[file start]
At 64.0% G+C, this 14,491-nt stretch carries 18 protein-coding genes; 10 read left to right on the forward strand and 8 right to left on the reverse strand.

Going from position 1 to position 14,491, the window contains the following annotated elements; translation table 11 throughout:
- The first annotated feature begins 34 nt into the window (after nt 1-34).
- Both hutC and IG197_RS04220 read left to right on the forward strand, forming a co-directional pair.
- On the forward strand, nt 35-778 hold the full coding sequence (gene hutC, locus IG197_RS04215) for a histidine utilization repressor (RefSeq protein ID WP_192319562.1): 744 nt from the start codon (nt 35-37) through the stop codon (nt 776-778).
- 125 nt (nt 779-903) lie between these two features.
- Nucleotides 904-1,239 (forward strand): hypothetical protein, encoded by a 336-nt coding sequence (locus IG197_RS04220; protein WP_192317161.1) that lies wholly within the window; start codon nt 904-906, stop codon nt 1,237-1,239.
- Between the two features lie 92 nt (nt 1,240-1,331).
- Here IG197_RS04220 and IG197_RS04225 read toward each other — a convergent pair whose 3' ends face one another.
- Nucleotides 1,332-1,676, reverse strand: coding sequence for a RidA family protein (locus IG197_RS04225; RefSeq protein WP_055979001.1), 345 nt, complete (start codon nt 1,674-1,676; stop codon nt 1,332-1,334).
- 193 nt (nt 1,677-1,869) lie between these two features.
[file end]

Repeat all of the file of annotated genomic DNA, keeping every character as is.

At 64.0% G+C, this 14,491-nt stretch carries 18 protein-coding genes; 10 read left to right on the forward strand and 8 right to left on the reverse strand.

Going from position 1 to position 14,491, the window contains the following annotated elements; translation table 11 throughout:
- The first annotated feature begins 34 nt into the window (after nt 1-34).
- Both hutC and IG197_RS04220 read left to right on the forward strand, forming a co-directional pair.
- On the forward strand, nt 35-778 hold the full coding sequence (gene hutC, locus IG197_RS04215) for a histidine utilization repressor (RefSeq protein ID WP_192319562.1): 744 nt from the start codon (nt 35-37) through the stop codon (nt 776-778).
- 125 nt (nt 779-903) lie between these two features.
- Nucleotides 904-1,239 (forward strand): hypothetical protein, encoded by a 336-nt coding sequence (locus IG197_RS04220; protein WP_192317161.1) that lies wholly within the window; start codon nt 904-906, stop codon nt 1,237-1,239.
- Between the two features lie 92 nt (nt 1,240-1,331).
- Here IG197_RS04220 and IG197_RS04225 read toward each other — a convergent pair whose 3' ends face one another.
- Nucleotides 1,332-1,676, reverse strand: coding sequence for a RidA family protein (locus IG197_RS04225; RefSeq protein WP_055979001.1), 345 nt, complete (start codon nt 1,674-1,676; stop codon nt 1,332-1,334).
- 193 nt (nt 1,677-1,869) lie between these two features.